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According to new research, girls who start dieting early are more at risk for major health issues when they get older.
The younger a girl starts to diet, the more likely she is to have an eating disorder, to be obese or overweight, or to have problems with alcohol abuse by the time she is in her 30’s.
The study, led by Dr. Pamela Keel of Florida State University, started following more than 2,000 college women in 1982. Since then they have followed up every ten years to see how the women’s dieting habits had affected their overall health.
While the study does not identify the reason for the correlation, it does shed some light on extreme weight control behaviors. Unfortunately, eating disorders are a prevalent problem in our society, with over 50 percent of teenage girls using unhealthy weight control methods like fasting, smoking, laxatives, skipping meals, and vomiting.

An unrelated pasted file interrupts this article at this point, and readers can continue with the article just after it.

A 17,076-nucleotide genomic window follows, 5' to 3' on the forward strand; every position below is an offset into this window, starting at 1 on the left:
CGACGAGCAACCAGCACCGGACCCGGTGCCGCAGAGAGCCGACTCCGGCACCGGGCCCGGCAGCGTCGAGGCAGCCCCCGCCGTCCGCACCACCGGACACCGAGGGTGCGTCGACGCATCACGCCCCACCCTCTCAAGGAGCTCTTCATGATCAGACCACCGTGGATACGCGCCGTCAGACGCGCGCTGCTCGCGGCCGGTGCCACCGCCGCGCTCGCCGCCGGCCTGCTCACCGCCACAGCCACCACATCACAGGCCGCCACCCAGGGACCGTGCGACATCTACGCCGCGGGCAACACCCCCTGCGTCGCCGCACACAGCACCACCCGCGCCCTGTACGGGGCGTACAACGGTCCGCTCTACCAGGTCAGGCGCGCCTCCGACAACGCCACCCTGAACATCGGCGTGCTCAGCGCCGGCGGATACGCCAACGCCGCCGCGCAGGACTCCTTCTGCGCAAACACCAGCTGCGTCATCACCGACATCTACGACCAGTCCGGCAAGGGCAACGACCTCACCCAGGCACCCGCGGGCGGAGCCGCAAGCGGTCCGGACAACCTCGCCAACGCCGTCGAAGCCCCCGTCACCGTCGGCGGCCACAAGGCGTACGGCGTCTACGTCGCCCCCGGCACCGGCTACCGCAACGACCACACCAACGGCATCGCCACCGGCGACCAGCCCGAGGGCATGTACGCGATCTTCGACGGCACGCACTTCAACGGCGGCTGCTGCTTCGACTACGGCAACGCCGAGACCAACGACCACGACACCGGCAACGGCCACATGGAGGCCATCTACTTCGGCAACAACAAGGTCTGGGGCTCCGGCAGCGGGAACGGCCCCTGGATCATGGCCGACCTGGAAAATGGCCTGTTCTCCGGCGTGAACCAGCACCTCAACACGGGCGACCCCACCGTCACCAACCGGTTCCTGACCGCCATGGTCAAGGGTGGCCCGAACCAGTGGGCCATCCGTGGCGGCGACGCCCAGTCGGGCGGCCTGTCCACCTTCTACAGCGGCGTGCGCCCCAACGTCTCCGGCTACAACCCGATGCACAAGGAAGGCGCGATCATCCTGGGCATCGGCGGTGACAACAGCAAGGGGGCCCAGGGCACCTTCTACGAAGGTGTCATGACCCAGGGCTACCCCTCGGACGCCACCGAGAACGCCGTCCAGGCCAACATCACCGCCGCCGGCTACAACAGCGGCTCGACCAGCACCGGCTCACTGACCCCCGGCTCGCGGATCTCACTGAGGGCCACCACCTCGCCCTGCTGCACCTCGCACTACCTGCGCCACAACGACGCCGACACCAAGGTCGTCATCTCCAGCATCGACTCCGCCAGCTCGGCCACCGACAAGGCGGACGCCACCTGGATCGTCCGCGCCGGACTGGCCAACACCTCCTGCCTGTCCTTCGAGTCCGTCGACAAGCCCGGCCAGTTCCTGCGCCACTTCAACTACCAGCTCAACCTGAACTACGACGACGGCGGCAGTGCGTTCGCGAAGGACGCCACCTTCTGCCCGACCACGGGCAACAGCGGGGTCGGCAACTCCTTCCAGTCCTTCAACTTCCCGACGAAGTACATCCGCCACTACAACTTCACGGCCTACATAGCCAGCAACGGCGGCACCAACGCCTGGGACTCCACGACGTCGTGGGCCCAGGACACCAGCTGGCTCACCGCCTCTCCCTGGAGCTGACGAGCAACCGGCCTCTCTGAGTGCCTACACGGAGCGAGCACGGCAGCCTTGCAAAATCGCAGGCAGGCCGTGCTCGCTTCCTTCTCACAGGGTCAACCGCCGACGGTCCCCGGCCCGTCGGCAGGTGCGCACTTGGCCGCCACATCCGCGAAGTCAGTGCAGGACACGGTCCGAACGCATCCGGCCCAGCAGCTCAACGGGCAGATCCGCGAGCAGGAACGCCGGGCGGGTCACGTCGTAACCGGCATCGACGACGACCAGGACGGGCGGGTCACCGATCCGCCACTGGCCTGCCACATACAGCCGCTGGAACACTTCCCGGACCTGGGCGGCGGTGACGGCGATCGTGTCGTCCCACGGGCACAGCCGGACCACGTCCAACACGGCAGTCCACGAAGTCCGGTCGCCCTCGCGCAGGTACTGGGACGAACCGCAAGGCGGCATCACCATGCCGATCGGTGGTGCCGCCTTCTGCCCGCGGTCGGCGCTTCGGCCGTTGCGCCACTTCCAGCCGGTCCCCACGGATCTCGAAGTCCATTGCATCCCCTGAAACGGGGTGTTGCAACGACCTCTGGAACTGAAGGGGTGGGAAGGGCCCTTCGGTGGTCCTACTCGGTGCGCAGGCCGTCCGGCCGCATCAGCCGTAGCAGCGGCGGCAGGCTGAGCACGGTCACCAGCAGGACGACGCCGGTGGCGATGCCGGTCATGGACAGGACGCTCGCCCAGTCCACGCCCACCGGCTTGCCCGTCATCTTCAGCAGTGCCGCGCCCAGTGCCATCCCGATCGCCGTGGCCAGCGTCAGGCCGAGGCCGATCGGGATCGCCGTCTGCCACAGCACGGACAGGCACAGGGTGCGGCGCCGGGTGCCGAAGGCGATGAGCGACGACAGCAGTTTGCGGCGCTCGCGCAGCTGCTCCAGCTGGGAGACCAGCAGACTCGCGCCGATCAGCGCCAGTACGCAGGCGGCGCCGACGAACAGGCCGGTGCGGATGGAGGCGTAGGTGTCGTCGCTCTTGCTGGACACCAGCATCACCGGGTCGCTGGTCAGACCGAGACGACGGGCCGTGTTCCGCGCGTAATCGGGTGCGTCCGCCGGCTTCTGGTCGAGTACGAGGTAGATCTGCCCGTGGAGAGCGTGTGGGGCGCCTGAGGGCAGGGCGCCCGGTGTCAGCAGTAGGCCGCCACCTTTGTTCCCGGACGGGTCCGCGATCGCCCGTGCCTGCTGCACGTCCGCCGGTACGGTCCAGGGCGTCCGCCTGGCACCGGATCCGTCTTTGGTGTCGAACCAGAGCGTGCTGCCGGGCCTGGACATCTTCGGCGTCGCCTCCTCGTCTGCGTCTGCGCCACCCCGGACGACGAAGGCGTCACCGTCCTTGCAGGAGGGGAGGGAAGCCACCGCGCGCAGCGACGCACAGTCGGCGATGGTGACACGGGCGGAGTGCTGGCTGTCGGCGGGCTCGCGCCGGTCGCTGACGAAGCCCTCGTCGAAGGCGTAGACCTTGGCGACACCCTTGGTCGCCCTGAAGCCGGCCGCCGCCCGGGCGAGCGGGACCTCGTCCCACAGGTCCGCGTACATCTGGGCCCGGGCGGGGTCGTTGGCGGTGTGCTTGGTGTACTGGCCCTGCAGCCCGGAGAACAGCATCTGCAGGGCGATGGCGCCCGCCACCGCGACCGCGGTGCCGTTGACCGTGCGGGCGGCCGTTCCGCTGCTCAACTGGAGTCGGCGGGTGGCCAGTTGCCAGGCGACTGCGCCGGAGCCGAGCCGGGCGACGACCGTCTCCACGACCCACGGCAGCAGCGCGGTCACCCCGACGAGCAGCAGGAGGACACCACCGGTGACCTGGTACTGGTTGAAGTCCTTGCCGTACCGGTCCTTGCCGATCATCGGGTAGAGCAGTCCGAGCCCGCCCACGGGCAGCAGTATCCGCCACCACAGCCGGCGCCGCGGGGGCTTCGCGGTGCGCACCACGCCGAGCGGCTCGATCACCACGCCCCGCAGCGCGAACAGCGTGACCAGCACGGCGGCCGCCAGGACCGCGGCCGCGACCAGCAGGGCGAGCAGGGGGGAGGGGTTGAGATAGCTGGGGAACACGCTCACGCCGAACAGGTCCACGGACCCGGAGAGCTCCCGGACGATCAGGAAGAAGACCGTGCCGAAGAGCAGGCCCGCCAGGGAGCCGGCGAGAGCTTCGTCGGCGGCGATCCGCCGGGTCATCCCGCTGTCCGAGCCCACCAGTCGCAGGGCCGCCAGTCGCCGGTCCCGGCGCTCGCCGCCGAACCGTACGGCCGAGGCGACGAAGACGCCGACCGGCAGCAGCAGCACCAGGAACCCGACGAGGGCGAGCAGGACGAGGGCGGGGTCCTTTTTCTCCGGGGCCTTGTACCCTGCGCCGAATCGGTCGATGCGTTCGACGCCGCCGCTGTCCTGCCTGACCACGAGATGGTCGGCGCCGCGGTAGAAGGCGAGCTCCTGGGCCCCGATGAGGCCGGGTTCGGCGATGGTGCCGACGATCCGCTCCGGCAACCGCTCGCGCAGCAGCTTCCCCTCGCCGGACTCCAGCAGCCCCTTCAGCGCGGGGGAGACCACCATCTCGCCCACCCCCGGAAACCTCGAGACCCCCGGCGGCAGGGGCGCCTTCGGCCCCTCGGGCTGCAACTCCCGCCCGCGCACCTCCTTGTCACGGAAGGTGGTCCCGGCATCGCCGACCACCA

Researchers hope that by helping girls foster a positive body image and teaching them how to make healthy choices early, they can reduce the risk of health issues like obesity, eating disorders, and alcohol abuse.
Parents should avoid using diets as a way to help their children manage their weight. Diets typically focus on limiting oneself to small amounts of food, focusing on a certain kind of food, or using other medications or fads to lose weight.
Instead of dieting, parents should concentrate on making healthy lifestyle changes like eating healthier, limiting screen time, avoiding junk food and sweetened beverages, and being more physically active.